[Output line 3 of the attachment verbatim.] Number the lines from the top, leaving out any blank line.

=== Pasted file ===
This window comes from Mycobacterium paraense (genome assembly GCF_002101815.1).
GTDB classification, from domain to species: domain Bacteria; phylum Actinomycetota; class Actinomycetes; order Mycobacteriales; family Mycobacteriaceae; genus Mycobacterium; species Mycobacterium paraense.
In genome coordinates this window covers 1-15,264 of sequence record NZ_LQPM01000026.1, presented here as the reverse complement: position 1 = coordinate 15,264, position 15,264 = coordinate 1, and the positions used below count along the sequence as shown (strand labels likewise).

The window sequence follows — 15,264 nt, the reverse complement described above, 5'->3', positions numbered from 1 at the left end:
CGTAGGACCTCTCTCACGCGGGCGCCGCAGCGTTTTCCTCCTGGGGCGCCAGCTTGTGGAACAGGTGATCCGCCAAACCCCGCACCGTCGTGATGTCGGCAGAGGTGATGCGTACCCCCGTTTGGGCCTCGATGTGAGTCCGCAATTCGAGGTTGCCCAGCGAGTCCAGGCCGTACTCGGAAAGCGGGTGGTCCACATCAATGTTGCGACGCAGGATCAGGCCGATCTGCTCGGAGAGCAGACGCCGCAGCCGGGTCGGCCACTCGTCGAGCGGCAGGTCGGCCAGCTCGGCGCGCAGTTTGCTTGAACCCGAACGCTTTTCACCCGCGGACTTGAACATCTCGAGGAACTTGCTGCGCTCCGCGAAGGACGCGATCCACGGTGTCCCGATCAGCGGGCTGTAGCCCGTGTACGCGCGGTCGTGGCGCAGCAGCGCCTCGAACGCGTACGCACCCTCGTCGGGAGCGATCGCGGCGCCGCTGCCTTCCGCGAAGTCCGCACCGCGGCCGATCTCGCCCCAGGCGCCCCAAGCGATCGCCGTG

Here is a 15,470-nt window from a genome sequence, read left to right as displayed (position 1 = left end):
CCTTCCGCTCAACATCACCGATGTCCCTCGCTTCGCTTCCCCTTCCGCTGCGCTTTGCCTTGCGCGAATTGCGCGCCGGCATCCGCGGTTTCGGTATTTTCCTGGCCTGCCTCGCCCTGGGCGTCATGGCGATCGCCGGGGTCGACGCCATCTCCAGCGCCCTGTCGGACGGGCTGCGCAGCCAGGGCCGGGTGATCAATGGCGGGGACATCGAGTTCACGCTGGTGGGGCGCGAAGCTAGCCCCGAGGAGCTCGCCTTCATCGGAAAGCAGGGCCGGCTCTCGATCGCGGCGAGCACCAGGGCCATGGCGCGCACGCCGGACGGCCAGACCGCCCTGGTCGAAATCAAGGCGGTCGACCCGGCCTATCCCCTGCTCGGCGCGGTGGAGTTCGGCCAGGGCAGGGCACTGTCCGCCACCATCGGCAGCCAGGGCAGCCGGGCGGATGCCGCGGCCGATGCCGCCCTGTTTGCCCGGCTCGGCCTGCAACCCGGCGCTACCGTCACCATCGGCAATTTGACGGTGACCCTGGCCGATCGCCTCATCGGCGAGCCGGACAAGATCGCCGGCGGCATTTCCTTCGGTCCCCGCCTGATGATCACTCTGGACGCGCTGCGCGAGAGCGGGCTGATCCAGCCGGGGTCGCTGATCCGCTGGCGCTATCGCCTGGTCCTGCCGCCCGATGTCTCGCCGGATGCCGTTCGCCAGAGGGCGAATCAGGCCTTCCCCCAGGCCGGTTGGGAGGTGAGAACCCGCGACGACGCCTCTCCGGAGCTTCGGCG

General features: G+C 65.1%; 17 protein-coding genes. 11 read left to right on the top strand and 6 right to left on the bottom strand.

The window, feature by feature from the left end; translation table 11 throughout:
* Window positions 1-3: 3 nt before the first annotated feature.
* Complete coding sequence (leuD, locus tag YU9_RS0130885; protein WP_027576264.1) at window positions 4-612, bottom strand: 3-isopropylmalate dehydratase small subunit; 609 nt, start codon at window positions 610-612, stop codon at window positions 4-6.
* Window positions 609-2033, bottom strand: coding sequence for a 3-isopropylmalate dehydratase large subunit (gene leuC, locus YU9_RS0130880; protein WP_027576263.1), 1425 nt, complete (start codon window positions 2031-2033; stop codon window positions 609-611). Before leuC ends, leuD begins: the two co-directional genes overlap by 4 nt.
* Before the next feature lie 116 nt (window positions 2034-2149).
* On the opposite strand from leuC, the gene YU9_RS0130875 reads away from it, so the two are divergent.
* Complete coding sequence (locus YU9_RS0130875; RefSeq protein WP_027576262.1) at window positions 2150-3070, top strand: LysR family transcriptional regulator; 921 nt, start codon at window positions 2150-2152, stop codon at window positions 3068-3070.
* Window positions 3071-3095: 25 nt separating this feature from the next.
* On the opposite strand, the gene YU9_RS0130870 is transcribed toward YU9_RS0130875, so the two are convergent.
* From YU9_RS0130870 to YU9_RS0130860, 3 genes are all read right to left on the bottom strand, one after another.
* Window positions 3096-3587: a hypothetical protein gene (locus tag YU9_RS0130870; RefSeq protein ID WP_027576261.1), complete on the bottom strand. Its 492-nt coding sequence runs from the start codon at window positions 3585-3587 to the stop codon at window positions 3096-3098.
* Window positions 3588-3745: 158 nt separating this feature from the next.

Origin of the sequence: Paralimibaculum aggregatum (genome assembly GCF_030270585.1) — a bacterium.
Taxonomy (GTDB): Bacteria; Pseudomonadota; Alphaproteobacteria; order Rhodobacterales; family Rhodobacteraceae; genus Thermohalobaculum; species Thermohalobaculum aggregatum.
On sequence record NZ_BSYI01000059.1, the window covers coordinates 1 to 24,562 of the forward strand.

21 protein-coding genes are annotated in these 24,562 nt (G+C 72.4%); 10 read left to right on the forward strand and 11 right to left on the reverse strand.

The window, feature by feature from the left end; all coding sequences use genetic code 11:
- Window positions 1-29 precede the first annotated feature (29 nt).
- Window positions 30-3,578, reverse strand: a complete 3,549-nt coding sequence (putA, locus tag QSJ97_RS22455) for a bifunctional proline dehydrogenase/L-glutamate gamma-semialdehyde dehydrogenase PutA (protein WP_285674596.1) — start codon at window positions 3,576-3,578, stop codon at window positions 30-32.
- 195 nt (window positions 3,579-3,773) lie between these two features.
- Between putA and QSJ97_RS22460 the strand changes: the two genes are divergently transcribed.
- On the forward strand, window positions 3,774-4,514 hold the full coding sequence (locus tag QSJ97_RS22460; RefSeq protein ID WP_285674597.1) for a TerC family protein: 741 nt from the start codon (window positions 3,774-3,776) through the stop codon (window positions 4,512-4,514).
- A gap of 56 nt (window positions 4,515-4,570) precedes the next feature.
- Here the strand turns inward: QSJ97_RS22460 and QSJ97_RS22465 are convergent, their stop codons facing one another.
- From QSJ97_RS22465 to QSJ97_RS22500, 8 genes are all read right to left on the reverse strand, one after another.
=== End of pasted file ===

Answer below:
In genome coordinates this window covers 1-15,264 of sequence record NZ_LQPM01000026.1, presented here as the reverse complement: position 1 = coordinate 15,264, position 15,264 = coordinate 1, and the positions used below count along the sequence as shown (strand labels likewise).